Nice depth building. I enjoy the subtle marching rhythm. Keeps things moving perpetually forward


Compose a piece of sound/music that summons up what a moment, or an instance, or a day in the life of a jellyfish is like to the jellyfish.

Set the scene by building vast openness. Long, slow evolving notes. With long attack times on the volume envelopes. No one is in a hurry here.

Project bpm set to: 8.000.

Add subtle water sounds to give the feeling of being submerged.

With the atmosphere set, time to add the jellies. They mainly open and close while drifting along.

So I added constant side to side panning drift to my top layer synth. And a filter that slowly opens and closes as the note sounds.

Then added another layer over that with different notes and panning. Sometimes one jelly passes by. Sometimes a few.

Sometimes they’re in unison.

And sometimes they’re not.


I’ve had a bit of an odd time with music of late. In the sense that Fripp talks about it either the music hasn’t been available to me or I’ve not been available to the music. It’s starting to return though which is good.

Meantime I wanted to share a brief Jellyfish piece I made in 2017. Film by me as well



Jellyfish and related organisms make me think of their slow gracious underwater dance. I looked in particular at myxozoa, the smallest animals ever known to have lived. Parasites.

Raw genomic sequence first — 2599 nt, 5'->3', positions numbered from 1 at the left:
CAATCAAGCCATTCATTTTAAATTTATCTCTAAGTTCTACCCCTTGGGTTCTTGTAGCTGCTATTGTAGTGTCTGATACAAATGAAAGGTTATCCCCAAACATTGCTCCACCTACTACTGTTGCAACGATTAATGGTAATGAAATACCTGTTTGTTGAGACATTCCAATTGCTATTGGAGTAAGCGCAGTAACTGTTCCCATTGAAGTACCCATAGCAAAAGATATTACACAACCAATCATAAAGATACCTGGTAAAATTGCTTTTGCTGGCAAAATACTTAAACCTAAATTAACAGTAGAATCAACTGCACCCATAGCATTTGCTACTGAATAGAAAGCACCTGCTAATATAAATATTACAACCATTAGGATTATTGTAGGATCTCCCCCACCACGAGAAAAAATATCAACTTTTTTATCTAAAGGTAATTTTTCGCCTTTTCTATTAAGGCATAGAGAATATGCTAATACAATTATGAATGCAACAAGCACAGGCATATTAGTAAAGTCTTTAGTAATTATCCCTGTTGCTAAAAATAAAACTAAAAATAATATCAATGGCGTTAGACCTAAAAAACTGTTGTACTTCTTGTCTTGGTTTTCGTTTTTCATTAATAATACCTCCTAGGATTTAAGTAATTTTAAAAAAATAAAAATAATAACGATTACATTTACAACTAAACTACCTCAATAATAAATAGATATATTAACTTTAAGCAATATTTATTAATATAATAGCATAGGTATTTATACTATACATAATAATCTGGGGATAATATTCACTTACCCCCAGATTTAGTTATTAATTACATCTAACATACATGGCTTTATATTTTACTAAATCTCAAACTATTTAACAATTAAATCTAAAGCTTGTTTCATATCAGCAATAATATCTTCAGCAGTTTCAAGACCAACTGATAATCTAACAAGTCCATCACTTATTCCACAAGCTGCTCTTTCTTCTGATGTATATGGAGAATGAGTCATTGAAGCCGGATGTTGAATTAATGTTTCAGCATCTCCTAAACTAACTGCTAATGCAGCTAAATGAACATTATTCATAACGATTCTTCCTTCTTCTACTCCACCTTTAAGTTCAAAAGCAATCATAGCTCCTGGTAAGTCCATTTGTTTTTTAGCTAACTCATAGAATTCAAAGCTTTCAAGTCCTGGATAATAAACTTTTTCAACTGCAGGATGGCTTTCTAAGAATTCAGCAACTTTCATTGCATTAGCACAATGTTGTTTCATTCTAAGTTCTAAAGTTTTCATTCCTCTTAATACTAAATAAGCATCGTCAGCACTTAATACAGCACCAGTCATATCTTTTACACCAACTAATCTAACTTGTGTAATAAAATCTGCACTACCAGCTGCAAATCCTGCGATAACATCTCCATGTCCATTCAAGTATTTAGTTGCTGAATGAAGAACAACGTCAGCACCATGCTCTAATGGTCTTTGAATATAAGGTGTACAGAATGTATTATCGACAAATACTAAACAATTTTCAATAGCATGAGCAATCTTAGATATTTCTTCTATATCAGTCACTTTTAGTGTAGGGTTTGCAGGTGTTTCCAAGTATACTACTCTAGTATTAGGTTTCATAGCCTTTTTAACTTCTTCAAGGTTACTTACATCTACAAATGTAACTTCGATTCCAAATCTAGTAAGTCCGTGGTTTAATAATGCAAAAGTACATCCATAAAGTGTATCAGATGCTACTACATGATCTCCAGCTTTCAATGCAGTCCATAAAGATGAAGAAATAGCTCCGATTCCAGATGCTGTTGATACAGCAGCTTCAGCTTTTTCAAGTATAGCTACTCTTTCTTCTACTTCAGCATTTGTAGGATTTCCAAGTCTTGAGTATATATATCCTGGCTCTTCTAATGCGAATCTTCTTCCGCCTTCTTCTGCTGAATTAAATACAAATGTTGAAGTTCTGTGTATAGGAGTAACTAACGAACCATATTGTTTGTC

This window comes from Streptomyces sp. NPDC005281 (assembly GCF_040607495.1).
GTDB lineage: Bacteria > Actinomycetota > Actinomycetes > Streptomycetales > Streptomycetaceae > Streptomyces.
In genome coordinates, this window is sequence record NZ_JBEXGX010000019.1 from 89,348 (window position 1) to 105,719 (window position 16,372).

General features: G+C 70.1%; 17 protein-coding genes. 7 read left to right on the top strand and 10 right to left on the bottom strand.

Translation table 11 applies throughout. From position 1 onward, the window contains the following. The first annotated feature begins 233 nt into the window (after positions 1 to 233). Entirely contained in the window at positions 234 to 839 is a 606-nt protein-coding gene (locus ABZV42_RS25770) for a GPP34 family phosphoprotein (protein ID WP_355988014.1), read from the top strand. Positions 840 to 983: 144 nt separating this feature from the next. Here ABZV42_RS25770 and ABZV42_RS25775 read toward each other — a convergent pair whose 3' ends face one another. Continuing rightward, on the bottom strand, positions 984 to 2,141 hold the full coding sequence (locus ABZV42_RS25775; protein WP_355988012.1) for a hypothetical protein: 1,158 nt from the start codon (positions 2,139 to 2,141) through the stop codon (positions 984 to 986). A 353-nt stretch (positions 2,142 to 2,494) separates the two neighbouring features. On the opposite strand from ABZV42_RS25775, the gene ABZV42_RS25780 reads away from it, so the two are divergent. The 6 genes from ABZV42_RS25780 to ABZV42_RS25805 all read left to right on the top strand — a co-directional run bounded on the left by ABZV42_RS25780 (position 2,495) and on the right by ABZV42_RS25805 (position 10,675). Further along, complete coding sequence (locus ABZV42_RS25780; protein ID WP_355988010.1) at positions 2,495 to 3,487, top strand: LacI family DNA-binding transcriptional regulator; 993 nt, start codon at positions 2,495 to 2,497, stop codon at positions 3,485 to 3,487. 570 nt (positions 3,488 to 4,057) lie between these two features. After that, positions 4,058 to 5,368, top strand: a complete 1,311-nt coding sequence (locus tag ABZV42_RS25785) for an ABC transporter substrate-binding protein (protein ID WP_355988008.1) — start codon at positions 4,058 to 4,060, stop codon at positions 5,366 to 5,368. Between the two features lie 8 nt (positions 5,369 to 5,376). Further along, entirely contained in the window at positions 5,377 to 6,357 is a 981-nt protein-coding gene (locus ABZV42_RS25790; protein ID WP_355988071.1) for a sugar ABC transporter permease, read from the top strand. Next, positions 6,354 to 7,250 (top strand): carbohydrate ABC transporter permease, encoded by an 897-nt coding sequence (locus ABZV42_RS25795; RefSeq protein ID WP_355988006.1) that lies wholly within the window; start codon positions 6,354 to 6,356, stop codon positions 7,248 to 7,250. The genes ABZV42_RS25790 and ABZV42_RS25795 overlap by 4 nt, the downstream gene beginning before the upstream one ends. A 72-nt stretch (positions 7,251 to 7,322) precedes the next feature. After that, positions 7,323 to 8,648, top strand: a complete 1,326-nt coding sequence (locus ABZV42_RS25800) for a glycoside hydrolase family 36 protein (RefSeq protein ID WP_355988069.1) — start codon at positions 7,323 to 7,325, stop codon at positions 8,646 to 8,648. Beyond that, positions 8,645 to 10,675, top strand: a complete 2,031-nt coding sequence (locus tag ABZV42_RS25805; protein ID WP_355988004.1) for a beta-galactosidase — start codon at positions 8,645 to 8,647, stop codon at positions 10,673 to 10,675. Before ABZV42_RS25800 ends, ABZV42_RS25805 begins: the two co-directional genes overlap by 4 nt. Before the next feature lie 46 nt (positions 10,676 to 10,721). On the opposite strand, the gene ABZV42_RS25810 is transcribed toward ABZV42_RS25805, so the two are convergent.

It’s a brooding waltz made entirely on the Polyend Tracker using its built-in samples, all but the kick are wavetables. You can get the zipped project here: myxozoic waltz.zip (3.4 MB)

There is no post-processing besides some subtle loudness maximization courtesy of Waves.


several passes on a modified and highly effected “krell” patch.
Realized on eurorack synth system, digital EQ, and minimal processing.

Krell patches originated as an evolving / self generating patch to represent the “krell” alien race in the film Forbidden Planet.
jellyfish are very alien, so i made the jump to modify that patch for this project.
Thanks for listening.


I used temperature signals from wind, along with recordings of quiet piano sounds, to guide this piece. I had in mind a jellyfish exploring shallow depths, encountering humanity, and then retreating feeling a bit less safe.